Updated: Jan 29, 2020
If your child was trying out for a sport offered at their school, but didn’t make the team (JV or varsity), would you sue the school? What would you say to your child, the coach or the school if anything?
I listen to a great station in Central Missouri called The Pulse Channel. The DJ’s, Megan and Devin always talk about interesting topics between songs on the morning show, but one story caught my attention. The topic of interest was about parents suing a high school in St. Louis, Missouri due to their son not making the varsity or JV soccer team. I thought the parents were being crybabies, but I had to find out more information before assuming that.
The mother of the teen and his step-father (who’s a lawyer himself) filed suit for the Eastern District of Missouri at the end of September 2018. They wanted the judge to issue a temporary restraining order against the school district and to have the kid put on the JV soccer team although he made the JV team last year. Like many schools, this one is said to give preference to freshman and sophomores to participate on JV teams since they have more time to sharpen their skills enough to hopefully make varsity during their junior and senior years. Originally, the teen’s parents said it was age and sex discrimination being that the school allegedly allowed female juniors to play on the girl’s JV team in the past.
The judge denied the motion for a temporary restraining order and doesn’t support the parent’s view on putting their son on JV, but he did admire and understand the reasoning behind their intentions. The teen wouldn’t be able to play anyway since the season was just about over. An athlete must attend a minimum number of practices before he or she can play in a game.
As a parent, I understand where the teen’s parents are coming from here. You want your child to succeed in everything… I get it. My now 8-year-old son has been playing soccer since age 3, and he’s darn good too! When he first started, he’d cry when someone took the soccer ball from him during a game. I mean you’d have to go and get him off the field, because he’d sit on the ground and wouldn’t stop crying. I thought it was hilarious by the way. You just want to stick up for your child no matter what. The parents did hire a private coach and the teen joined a club team to get some field time and to get better. The coach had a decision to make, and a few other kids didn’t make the team either. If the family did win and the kid could play, he probably would be embarrassed and disappointed for not making the team on his own. True sense of accomplishment only comes when you’ve earned it yourself, and it doesn’t include participation trophies.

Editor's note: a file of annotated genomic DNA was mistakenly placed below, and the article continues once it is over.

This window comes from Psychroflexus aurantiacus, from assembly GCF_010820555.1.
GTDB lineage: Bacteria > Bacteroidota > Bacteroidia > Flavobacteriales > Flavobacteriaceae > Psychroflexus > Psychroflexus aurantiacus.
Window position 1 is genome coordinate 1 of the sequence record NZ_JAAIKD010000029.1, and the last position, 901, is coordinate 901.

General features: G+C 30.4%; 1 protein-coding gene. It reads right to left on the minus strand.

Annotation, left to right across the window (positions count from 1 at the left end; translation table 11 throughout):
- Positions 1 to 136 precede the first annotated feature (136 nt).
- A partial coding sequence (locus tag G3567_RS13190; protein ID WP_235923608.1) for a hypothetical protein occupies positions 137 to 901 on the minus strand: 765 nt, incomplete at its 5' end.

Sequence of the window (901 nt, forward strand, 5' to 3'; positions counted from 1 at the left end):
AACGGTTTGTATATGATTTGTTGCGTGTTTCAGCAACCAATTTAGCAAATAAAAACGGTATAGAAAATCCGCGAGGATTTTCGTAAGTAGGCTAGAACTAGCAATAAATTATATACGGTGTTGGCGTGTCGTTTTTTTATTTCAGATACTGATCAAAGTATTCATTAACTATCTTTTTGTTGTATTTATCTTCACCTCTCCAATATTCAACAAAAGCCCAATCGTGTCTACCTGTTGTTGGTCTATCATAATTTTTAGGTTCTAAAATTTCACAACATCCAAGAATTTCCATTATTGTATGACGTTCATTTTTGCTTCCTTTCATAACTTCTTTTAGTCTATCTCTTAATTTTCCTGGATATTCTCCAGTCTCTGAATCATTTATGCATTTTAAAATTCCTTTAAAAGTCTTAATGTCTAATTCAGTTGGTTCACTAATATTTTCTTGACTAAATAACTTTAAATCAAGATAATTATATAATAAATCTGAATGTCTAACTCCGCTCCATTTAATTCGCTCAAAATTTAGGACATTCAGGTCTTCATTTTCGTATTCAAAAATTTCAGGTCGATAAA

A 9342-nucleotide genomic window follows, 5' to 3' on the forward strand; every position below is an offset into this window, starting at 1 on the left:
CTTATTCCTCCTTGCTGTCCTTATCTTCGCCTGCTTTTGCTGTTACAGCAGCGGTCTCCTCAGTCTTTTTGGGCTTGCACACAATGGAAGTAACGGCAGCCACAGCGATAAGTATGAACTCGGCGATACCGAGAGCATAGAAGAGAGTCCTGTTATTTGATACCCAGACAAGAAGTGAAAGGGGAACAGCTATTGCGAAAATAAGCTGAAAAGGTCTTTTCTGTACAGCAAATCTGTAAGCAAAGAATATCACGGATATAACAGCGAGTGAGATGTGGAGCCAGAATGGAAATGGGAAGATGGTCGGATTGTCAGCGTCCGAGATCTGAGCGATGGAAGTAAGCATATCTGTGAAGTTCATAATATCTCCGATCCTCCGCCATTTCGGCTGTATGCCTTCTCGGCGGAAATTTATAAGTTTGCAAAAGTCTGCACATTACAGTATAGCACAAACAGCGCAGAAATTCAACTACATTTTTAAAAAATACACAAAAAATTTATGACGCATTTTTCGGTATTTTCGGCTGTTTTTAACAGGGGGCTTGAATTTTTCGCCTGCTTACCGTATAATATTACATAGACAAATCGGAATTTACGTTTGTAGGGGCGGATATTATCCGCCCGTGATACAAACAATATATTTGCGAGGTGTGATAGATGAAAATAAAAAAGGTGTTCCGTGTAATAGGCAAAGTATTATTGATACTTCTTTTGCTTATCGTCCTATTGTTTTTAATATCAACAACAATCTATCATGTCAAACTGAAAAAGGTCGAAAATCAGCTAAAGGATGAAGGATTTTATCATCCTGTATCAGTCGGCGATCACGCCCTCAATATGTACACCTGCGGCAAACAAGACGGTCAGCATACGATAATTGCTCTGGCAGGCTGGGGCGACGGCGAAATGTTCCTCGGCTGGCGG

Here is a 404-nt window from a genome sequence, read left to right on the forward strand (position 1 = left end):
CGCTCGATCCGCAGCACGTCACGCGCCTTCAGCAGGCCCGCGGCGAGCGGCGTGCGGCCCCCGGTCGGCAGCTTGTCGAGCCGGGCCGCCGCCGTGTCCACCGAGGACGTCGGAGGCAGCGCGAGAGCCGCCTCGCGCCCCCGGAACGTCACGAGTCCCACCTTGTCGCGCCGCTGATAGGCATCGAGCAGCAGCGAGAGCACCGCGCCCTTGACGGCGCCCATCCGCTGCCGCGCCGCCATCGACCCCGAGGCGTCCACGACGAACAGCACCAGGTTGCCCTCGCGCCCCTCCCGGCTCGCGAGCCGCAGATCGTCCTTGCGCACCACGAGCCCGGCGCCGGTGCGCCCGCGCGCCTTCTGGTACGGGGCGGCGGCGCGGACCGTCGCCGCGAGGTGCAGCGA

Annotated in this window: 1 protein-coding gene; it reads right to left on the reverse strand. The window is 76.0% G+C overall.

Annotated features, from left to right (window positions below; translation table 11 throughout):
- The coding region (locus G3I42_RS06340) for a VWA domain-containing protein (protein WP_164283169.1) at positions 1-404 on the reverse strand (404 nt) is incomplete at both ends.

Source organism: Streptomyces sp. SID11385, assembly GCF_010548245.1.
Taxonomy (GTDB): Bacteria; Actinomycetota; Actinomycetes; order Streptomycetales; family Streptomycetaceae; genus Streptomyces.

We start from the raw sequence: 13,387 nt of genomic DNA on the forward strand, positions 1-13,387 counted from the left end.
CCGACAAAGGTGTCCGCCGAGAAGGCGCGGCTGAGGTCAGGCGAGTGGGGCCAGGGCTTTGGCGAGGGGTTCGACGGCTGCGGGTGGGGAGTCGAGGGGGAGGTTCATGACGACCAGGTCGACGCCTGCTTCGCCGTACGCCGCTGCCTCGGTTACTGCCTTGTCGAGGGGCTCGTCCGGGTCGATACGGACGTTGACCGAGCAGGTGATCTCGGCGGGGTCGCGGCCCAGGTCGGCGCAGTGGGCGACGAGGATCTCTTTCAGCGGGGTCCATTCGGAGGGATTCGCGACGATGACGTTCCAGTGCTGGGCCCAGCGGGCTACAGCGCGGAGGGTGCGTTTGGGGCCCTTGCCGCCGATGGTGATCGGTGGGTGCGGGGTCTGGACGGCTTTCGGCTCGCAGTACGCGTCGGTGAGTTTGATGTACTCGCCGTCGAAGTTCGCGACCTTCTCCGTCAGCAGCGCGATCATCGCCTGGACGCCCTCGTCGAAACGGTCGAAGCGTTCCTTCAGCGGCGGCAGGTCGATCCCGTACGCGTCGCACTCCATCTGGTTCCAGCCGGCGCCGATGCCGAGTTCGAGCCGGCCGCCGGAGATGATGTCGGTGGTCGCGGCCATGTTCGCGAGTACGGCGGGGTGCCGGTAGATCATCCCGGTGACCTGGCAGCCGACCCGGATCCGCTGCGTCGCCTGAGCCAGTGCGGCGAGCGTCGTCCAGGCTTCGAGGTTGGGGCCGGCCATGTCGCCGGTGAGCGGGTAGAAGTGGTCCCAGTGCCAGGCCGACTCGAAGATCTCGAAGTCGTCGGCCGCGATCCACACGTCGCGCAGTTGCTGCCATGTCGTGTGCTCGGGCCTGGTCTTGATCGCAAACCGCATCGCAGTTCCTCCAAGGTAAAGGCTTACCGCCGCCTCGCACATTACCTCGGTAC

On the other hand, I do side with the school and the head soccer coach too. I believe everyone has a gift. Romans 12:6 says exactly that and more. If you don’t have that specific gift but want to be good at it, you will have to work much harder than someone who has it down. The coach was fair with his decision for who made the team according to the case documentation. Schools normally have a maximum number of athlete’s who can join a team. Here are several factors to a coach’s decision:
The ratio of athletes to coaches.
How much equipment is available for each athlete.
How much the school can afford to attend weekend tournaments.
The time it could take for a coach to help individuals who need attention with specific skills.
Who will have the most time to improve their skills.
At the end of the day the coach will do what’s best for the potential athlete, team, school and sometimes the parents of an athlete depending on certain circumstances. The coach’s job is to ensure that everyone gets the most out of a sport. He or she needs to make sure the school looks good, is well coached, obtain updated certifications, review current or new rules and regulations, stay up-to-speed on different plays, moves or techniques, ensure that each athlete is healthy and fit along with ensuring athletes are passing all classes. Going back to when I was an athlete, nothing was more important than your parents being there to support you. Fortunately, the kid won’t have to worry about being embarrassed or disappointed. In a nutshell, I do agree with the family for trying to look out for their son; however, I don’t agree that it should’ve went to court. Sometimes you have to cut your losses and keep on keeping on!